Timing, location crucial for poinsettias

Tom and Bill Rainey don't wander too far away from home from Thanksgiving through Christmas. The 32 greenhouses full of poinsettias keep them close to their Denton County, Texas, farm.

Timing, they say, is the key to marketing these colorful plants that have become icons of the Christmas Season.

“Our biggest challenge is to get the plants in top color by early December,” Tom says. “Some of our customers push us to get them out sooner, but if we peak too early, the plants will begin to fade before the Holiday Season is over. We want them to last until after Christmas.”

“It's a time-consuming, hands-on process,” Bill says. “It's kind of like a dairy. It may not be as intense as growing Easter Lilies but it's harder than everything else.”

They start in mid-August with rooted cuttings, four leaves. From then until the houses are empty, near Christmas, they stay on top of nutrition, water and disease prevention chores.

“We're committed to providing a high quality, colorful poinsettia,” Tom says. “We got into the business to please our customers.”

Rainey Farms has produced greenhouse plants, spring color, vegetables and hanging baskets since 1958. “We started growing poinsettias 25 years ago because some of our customers asked us to supply them” Tom says. “Most production, 80 percent, are red poinsettias. Pink and white make up the rest.”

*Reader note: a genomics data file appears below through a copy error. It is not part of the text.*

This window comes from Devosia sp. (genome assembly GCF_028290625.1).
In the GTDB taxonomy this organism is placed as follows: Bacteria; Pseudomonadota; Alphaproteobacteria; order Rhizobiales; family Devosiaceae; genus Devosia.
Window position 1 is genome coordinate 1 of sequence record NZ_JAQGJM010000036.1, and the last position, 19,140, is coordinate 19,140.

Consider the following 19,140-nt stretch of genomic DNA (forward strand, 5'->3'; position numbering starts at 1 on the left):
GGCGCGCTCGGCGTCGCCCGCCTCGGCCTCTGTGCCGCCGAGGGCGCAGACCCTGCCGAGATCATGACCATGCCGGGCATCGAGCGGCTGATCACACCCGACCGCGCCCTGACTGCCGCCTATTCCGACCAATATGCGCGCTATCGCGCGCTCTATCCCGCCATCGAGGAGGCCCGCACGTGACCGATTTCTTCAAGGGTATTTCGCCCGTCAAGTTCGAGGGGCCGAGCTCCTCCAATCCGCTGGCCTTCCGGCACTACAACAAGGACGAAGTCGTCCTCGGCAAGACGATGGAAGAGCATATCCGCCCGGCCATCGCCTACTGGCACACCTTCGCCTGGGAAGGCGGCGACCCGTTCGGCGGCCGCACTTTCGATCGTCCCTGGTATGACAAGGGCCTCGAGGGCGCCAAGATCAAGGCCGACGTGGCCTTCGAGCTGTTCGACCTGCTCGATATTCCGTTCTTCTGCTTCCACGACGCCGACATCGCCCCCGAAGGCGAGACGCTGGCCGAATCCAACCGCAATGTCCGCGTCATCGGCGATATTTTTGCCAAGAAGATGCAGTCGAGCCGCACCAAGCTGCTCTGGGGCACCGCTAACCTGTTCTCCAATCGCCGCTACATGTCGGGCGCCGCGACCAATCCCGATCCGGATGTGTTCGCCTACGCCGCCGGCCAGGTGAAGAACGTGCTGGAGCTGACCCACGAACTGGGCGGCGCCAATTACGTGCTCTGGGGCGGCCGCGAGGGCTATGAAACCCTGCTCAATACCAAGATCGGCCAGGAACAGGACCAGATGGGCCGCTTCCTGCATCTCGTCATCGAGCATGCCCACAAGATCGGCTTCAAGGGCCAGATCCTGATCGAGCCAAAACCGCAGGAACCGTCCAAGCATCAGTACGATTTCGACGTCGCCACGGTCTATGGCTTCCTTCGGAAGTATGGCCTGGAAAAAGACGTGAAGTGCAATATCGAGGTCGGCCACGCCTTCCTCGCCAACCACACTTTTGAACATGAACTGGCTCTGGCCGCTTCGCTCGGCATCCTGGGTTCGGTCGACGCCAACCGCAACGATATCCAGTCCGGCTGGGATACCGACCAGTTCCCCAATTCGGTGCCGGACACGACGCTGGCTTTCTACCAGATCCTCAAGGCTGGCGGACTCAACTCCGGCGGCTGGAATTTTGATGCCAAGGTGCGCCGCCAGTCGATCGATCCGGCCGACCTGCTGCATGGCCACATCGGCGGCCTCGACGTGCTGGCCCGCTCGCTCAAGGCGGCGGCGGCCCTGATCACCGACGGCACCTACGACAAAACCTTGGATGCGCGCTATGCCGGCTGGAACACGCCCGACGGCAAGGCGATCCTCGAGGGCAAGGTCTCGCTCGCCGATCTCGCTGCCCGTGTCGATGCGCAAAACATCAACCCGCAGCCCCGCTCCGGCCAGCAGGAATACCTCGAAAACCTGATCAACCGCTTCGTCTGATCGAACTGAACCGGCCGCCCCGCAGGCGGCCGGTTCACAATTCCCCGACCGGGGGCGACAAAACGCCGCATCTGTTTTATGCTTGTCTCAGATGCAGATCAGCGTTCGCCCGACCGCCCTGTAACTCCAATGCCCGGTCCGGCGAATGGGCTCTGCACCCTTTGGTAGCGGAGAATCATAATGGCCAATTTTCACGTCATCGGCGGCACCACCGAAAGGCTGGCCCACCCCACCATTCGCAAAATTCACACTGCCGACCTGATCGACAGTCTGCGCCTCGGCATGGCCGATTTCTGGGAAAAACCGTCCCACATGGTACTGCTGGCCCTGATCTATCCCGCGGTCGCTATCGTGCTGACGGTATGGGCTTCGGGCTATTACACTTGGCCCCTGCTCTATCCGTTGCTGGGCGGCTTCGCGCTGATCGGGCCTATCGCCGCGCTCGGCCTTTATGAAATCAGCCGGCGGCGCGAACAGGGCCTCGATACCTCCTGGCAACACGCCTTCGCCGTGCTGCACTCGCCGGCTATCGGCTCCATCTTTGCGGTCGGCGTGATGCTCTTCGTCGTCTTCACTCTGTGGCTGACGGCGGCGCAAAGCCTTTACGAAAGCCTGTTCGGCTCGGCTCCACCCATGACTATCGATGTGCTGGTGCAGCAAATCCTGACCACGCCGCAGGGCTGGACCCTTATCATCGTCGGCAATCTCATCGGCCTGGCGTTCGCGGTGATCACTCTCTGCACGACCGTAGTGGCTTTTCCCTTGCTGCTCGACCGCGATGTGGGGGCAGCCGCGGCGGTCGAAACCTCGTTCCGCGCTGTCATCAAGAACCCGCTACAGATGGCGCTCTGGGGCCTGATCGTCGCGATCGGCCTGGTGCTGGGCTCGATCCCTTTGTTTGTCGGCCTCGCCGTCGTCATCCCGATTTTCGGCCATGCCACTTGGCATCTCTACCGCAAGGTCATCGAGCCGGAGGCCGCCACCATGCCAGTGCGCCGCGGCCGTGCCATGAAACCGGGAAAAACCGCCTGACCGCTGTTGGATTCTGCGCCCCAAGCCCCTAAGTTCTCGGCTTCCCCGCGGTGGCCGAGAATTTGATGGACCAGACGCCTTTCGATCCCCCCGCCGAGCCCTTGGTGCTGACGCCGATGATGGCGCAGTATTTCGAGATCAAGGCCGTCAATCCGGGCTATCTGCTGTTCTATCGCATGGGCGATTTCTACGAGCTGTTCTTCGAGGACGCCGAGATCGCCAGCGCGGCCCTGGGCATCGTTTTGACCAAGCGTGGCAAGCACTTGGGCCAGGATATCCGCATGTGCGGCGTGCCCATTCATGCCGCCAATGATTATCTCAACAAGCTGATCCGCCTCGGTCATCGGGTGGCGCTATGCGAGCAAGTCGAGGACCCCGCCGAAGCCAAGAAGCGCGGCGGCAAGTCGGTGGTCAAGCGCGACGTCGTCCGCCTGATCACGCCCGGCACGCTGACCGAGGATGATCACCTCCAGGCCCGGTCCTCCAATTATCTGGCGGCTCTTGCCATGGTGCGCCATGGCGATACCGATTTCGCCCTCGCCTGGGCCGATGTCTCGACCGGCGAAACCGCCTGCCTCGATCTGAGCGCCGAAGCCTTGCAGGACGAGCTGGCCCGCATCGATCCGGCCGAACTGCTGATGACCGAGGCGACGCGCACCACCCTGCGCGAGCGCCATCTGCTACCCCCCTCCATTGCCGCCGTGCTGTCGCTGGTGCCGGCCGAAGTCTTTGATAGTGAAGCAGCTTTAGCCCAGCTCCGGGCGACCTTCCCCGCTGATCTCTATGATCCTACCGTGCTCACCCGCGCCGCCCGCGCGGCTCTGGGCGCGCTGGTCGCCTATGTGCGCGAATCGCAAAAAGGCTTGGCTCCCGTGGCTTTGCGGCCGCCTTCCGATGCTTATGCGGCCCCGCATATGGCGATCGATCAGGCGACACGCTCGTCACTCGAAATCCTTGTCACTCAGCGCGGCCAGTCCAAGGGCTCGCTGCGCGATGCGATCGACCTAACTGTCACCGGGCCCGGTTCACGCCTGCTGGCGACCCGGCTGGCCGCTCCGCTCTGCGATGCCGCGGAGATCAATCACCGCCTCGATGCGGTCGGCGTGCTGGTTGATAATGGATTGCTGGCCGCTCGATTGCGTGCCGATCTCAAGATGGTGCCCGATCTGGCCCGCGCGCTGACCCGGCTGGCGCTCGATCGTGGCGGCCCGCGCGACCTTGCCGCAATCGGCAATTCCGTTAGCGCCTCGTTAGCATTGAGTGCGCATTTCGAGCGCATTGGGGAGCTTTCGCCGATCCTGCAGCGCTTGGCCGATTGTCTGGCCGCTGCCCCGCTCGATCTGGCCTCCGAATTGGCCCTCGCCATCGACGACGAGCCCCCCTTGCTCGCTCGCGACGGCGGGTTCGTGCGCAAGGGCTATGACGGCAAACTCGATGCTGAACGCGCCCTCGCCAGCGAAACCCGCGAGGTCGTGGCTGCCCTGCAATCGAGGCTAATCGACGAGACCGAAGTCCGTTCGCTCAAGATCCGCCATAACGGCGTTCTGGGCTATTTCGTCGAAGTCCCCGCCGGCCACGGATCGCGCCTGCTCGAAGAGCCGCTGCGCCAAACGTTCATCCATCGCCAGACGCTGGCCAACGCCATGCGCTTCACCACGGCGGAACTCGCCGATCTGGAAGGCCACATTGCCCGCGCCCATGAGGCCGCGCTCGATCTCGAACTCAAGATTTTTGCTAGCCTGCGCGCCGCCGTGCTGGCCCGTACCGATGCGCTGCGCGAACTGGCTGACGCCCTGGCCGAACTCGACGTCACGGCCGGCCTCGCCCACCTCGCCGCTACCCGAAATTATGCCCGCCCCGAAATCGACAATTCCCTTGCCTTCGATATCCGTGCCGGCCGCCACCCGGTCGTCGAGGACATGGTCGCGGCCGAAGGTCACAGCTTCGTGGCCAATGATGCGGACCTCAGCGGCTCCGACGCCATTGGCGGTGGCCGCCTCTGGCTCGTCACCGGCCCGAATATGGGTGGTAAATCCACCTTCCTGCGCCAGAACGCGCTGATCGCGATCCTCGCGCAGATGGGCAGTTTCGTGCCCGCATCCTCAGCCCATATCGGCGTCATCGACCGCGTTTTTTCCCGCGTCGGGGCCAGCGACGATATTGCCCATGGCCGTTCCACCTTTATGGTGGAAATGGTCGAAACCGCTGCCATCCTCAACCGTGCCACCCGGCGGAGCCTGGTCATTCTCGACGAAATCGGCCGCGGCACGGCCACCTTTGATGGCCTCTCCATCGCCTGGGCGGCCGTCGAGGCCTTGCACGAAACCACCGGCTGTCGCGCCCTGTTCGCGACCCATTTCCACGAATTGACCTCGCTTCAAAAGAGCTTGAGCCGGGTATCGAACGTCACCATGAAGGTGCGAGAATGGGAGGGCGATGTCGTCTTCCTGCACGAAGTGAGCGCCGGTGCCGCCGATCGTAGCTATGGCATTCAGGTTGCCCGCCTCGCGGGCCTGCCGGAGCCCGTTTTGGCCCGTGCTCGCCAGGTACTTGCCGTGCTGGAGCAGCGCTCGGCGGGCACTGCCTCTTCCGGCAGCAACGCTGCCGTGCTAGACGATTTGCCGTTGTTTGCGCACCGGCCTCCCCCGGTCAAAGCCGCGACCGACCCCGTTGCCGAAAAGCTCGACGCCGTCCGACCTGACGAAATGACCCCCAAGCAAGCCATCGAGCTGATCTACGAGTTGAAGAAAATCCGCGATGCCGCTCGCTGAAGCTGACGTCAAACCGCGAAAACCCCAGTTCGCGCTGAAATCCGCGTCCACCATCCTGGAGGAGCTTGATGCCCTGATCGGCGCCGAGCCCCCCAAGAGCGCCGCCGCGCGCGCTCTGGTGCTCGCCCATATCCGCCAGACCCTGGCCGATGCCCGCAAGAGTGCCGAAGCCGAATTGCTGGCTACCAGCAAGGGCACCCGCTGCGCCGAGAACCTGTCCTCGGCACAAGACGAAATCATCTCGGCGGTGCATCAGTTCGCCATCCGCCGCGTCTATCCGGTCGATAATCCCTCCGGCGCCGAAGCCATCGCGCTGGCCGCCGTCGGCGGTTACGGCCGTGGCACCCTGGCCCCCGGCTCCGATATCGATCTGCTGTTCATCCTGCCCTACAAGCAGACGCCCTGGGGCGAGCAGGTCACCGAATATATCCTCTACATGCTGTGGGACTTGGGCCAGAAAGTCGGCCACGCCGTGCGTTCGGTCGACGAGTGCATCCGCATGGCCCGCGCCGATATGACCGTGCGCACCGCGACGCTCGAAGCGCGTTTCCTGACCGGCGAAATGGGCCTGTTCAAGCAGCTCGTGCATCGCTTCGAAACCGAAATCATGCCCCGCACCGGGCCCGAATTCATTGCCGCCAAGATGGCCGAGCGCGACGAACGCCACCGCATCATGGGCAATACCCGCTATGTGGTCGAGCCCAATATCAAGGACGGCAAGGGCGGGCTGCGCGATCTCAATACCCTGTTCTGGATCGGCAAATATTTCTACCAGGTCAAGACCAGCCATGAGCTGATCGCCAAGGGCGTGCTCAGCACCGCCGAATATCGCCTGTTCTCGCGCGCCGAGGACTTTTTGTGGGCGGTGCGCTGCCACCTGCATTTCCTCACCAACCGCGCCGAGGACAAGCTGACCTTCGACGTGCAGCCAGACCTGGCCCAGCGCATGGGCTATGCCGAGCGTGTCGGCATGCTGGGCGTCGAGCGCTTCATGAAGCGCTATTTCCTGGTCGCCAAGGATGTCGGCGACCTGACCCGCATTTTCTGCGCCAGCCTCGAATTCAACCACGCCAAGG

They sell mostly retail, to feed stores, florists and some fund-raising organizations, all within a 75-mile radius from Denton.

Tom says location is an advantage. “We have some space inside the Denton City proper,” he says. “But out here in the country, we don't have street lights and don't have to take extra steps to control light, which affects the flowering cycle.”

Growers can push for color by blacking out the plants during daylight hours.

“We don't need to do that here,” Tom says. “We have enough short days and are away from synthetic lighting. Spreading black cloth over plants in 32 greenhouses requires a lot of work.”

Bill says increased utility costs have limited profit potential the past few years. “But poinsettias have been a good addition to our business. And some years are better than others.”

In addition to poinsettias, Rainey Farms also grows Boston ferns, spring color, and vegetable plants. “We've been growing mostly tomato and pepper plants since we started the business,” Bill says. “We take those as far as Oklahoma City.”

They also run a 250-mama cowherd.

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